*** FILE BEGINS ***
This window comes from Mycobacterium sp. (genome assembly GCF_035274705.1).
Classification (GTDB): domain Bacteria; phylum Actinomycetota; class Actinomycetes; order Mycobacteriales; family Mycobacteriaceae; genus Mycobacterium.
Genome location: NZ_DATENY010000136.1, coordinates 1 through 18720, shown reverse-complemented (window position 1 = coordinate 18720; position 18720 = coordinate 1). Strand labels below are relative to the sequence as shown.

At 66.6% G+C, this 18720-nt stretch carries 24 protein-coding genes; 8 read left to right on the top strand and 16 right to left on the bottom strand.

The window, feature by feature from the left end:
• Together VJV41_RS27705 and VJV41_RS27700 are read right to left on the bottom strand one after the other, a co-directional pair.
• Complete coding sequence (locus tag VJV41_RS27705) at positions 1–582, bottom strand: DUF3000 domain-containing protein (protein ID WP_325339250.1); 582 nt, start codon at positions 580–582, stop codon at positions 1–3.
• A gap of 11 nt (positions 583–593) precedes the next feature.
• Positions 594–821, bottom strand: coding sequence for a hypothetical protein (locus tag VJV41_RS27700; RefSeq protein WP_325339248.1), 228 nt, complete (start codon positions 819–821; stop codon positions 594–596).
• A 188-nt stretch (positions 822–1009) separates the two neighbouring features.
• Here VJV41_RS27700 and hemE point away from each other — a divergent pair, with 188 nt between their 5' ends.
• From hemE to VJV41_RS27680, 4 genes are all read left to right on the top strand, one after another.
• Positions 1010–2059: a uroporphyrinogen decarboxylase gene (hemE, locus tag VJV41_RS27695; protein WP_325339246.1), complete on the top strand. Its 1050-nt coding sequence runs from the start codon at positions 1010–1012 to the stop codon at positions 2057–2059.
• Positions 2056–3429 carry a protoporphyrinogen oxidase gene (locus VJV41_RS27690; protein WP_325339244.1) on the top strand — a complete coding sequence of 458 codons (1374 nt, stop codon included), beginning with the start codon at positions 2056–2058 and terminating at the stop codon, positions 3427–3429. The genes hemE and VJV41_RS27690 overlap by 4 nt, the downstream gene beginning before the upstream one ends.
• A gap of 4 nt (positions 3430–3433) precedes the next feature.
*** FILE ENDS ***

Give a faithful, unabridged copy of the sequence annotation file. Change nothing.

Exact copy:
This window comes from Mycobacterium sp. (genome assembly GCF_035274705.1).
Classification (GTDB): domain Bacteria; phylum Actinomycetota; class Actinomycetes; order Mycobacteriales; family Mycobacteriaceae; genus Mycobacterium.
Genome location: NZ_DATENY010000136.1, coordinates 1 through 18720, shown reverse-complemented (window position 1 = coordinate 18720; position 18720 = coordinate 1). Strand labels below are relative to the sequence as shown.

At 66.6% G+C, this 18720-nt stretch carries 24 protein-coding genes; 8 read left to right on the top strand and 16 right to left on the bottom strand.

The window, feature by feature from the left end:
• Together VJV41_RS27705 and VJV41_RS27700 are read right to left on the bottom strand one after the other, a co-directional pair.
• Complete coding sequence (locus tag VJV41_RS27705) at positions 1–582, bottom strand: DUF3000 domain-containing protein (protein ID WP_325339250.1); 582 nt, start codon at positions 580–582, stop codon at positions 1–3.
• A gap of 11 nt (positions 583–593) precedes the next feature.
• Positions 594–821, bottom strand: coding sequence for a hypothetical protein (locus tag VJV41_RS27700; RefSeq protein WP_325339248.1), 228 nt, complete (start codon positions 819–821; stop codon positions 594–596).
• A 188-nt stretch (positions 822–1009) separates the two neighbouring features.
• Here VJV41_RS27700 and hemE point away from each other — a divergent pair, with 188 nt between their 5' ends.
• From hemE to VJV41_RS27680, 4 genes are all read left to right on the top strand, one after another.
• Positions 1010–2059: a uroporphyrinogen decarboxylase gene (hemE, locus tag VJV41_RS27695; protein WP_325339246.1), complete on the top strand. Its 1050-nt coding sequence runs from the start codon at positions 1010–1012 to the stop codon at positions 2057–2059.
• Positions 2056–3429 carry a protoporphyrinogen oxidase gene (locus VJV41_RS27690; protein WP_325339244.1) on the top strand — a complete coding sequence of 458 codons (1374 nt, stop codon included), beginning with the start codon at positions 2056–2058 and terminating at the stop codon, positions 3427–3429. The genes hemE and VJV41_RS27690 overlap by 4 nt, the downstream gene beginning before the upstream one ends.
• A gap of 4 nt (positions 3430–3433) precedes the next feature.